Bipartisan Border Bill Set for Resurgence, Says Sen. Schumer

The bipartisan border agreement that a group of senators reached early this year will be brought back to the floor this week for a stand-alone vote, according to a letter written by Majority Leader Chuck Schumer and sent on Sunday night.

In an attempt to redouble their efforts to control the Southern border in front of the 2024 election, Senate Democrats have decided to hold another vote on this proposal.

In a letter to his colleagues, Schumer stated that, “We are hopeful this bipartisan proposal will bring serious-minded Republicans back to the table to advance this bipartisan solution for our border. I will be honest: I do not expect all Democrats to support this legislation. Many of our colleagues do not support some of the provisions in this legislation, nor do I expect all Republicans to agree to every provision. But that is often how bipartisan legislation must be shaped when dealing with an issue as complex and politically charged as our nation’s immigration laws.”

In the end, it is quite doubtful that a vote on this legislation at this time will have a different result.

Over the course of several months, Sens. James Lankford, R-Oklahoma, Kyrsten Sinema, I-Ariz., and Chris Murphy, D-Ct., negotiated the bipartisan border plan. After Senate Republicans declared they would not support further aid to Ukraine without enacting measures to strengthen the country’s southern border, the legislation was drafted.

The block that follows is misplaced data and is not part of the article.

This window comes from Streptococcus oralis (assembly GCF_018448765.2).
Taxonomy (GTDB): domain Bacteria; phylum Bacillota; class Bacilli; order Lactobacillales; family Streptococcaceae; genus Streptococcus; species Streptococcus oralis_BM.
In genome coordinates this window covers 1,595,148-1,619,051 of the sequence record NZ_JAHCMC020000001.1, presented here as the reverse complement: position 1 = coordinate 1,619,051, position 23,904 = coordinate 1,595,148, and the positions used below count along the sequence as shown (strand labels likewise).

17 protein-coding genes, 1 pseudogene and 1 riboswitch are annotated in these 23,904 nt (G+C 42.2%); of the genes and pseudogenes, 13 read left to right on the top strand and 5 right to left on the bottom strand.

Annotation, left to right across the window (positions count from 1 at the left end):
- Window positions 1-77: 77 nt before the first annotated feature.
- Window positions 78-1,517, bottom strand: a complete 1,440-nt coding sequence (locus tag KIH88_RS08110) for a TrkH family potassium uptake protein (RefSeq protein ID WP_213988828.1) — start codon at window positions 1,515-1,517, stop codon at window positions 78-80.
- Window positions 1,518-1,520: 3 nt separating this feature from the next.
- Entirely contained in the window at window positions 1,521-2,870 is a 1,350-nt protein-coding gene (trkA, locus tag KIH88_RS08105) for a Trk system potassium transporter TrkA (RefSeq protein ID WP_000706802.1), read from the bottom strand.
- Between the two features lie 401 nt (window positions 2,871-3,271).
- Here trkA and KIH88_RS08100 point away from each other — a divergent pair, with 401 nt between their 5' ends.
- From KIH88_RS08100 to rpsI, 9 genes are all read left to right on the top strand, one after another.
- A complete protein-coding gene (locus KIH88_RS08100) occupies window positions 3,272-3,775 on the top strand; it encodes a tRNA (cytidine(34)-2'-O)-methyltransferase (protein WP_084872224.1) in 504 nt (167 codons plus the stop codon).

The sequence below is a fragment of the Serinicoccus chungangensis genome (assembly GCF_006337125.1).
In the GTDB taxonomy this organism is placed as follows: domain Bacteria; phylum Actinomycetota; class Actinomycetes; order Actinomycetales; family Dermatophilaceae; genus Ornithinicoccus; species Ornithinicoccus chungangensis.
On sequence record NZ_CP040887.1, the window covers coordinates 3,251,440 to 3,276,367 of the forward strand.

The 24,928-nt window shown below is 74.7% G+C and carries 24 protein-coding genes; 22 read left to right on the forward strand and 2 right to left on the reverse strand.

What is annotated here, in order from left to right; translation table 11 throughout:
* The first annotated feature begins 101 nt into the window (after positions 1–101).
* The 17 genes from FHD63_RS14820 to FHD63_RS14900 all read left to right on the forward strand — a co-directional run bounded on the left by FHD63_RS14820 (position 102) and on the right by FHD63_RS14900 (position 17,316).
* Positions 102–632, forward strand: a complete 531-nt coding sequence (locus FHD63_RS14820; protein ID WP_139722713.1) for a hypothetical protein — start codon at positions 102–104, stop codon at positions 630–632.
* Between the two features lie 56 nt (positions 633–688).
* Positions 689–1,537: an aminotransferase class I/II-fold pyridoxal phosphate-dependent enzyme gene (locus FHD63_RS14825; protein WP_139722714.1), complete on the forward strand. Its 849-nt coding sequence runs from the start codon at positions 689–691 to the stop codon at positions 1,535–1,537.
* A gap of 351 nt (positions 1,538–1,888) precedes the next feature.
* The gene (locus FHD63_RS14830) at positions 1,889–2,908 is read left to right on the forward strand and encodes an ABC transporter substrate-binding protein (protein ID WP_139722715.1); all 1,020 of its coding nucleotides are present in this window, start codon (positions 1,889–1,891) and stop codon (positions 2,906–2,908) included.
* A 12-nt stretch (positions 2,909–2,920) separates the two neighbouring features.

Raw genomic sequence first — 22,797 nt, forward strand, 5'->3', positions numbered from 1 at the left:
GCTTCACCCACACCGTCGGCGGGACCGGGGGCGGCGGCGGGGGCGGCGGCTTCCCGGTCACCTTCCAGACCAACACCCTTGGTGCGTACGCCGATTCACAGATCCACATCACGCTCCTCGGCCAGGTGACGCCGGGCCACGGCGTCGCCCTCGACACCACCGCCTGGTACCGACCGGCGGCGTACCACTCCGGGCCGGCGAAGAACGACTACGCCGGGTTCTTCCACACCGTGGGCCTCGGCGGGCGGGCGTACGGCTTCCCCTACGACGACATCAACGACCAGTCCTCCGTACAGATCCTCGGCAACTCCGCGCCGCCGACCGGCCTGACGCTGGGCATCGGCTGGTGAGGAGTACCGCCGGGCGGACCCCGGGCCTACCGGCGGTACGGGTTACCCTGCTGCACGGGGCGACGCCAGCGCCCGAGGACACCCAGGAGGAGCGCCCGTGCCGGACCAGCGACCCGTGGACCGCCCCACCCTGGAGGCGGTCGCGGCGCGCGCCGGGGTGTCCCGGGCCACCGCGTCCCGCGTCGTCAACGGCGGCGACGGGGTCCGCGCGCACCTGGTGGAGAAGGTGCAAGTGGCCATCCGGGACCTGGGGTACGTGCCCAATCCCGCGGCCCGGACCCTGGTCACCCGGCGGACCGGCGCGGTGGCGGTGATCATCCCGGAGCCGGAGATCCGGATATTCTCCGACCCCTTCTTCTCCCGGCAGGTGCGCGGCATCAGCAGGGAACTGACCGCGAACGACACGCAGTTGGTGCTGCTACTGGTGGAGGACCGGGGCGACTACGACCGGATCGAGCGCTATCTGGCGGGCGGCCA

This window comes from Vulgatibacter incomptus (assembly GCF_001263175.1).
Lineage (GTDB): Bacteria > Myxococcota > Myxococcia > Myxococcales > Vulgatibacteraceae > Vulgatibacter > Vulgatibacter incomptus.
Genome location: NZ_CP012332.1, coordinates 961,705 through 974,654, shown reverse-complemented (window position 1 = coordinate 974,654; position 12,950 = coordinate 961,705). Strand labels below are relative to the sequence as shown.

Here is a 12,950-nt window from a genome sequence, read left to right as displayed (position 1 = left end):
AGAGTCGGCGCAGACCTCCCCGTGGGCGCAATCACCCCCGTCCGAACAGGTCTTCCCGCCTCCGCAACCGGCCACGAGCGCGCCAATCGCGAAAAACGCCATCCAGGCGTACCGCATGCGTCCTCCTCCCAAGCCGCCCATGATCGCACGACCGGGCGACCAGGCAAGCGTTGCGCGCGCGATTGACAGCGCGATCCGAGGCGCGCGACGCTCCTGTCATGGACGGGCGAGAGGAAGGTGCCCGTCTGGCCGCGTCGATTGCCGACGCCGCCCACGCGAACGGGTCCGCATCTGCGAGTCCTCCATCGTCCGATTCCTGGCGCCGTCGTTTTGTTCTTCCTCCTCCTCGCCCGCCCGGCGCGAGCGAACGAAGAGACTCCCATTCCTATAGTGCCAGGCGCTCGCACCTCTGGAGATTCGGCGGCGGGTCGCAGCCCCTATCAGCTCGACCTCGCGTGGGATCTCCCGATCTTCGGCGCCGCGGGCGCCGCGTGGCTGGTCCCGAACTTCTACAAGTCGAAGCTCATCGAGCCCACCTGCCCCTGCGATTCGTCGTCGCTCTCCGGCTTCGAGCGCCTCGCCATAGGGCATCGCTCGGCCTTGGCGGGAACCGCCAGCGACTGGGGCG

Months were spent behind closed doors by lawmakers negotiating the bill. However, at the behest of former President Donald Trump, the bill—which amended the parole and asylum provisions—was nearly unanimously rejected by the Senate Republican conference almost immediately after it was released.

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“The former President made clear he would rather preserve the issue for his campaign than solve the issue in a bipartisan fashion. On cue, many of our [Republican] colleagues abruptly reversed course on their prior support, announcing their new-found opposition to the bipartisan proposal,” Schumer stated.

Schumer announced that he will now have a separate vote on the border bill without anything attached to it after Senate Republicans eventually changed their minds and approved funding for Ukraine without any border stipulations.

Sen. Thom Tillis, a Republican from North Carolina who had supported the bipartisan border talks until voting against moving forward with the final version in February, claimed Schumer was attempting to divert attention from a border issue that Tillis thought was ultimately the fault of President Biden.

“Let’s just be realistic. They are looking at the polls. They’re getting hammered; Biden is getting hammered for the failure at the border,” Tillis said. “So Schumer is going to do everything he can to say ‘nothing to see here this failure is not real’ and it is real. And he knows it won’t pass.”

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